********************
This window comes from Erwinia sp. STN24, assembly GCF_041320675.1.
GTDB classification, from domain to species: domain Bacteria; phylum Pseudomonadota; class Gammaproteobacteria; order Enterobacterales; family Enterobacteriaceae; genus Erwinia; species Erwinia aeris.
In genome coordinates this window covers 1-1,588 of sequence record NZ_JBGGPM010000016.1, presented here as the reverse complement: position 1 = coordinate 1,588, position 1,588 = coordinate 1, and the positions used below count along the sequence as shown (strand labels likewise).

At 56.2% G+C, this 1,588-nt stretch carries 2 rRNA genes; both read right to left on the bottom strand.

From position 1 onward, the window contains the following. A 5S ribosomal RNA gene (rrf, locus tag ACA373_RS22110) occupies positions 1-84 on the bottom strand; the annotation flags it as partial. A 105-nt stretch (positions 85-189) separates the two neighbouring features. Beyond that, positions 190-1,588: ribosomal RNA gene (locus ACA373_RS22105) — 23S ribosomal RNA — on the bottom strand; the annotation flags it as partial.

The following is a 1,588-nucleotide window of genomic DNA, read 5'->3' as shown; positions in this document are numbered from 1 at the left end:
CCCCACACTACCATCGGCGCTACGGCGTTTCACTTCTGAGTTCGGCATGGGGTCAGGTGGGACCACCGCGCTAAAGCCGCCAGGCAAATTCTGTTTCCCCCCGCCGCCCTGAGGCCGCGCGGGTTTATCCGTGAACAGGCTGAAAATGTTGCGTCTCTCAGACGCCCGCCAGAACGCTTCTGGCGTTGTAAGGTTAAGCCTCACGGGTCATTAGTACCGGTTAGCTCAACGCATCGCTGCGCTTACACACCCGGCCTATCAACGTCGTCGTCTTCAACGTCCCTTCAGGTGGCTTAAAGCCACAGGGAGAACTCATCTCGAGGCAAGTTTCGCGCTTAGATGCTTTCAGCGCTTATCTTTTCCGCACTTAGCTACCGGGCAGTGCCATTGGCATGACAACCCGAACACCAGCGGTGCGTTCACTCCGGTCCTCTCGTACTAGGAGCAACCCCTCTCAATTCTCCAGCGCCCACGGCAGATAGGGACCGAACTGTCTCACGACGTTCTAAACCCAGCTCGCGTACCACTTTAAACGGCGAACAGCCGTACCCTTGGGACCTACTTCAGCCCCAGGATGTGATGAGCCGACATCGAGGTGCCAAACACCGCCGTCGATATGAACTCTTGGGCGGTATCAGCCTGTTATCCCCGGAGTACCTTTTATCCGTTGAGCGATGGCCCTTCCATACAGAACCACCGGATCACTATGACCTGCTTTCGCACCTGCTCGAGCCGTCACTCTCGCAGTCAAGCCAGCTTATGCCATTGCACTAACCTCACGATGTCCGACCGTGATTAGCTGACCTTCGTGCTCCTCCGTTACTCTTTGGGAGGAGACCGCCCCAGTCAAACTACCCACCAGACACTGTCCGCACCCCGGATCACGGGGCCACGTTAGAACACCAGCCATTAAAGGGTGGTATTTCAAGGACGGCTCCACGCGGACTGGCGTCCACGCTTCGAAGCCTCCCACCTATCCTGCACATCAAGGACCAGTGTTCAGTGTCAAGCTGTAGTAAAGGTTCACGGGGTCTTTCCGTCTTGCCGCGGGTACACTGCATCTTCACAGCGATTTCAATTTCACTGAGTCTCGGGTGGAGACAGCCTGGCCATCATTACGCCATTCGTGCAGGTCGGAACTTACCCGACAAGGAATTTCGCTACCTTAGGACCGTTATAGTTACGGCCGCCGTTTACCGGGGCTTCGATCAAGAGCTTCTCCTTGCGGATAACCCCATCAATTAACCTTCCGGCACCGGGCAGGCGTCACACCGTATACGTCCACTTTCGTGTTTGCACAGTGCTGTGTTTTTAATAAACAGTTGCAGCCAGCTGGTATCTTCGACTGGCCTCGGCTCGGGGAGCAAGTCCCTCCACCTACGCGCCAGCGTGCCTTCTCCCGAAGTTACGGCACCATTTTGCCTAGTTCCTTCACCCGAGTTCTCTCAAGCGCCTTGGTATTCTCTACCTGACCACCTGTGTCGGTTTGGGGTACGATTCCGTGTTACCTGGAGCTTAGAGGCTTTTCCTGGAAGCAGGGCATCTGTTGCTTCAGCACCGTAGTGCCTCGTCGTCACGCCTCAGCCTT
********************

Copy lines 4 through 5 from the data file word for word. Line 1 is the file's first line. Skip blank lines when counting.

At 56.2% G+C, this 1,588-nt stretch carries 2 rRNA genes; both read right to left on the bottom strand.

From position 1 onward, the window contains the following. A 5S ribosomal RNA gene (rrf, locus tag ACA373_RS22110) occupies positions 1-84 on the bottom strand; the annotation flags it as partial. A 105-nt stretch (positions 85-189) separates the two neighbouring features. Beyond that, positions 190-1,588: ribosomal RNA gene (locus ACA373_RS22105) — 23S ribosomal RNA — on the bottom strand; the annotation flags it as partial.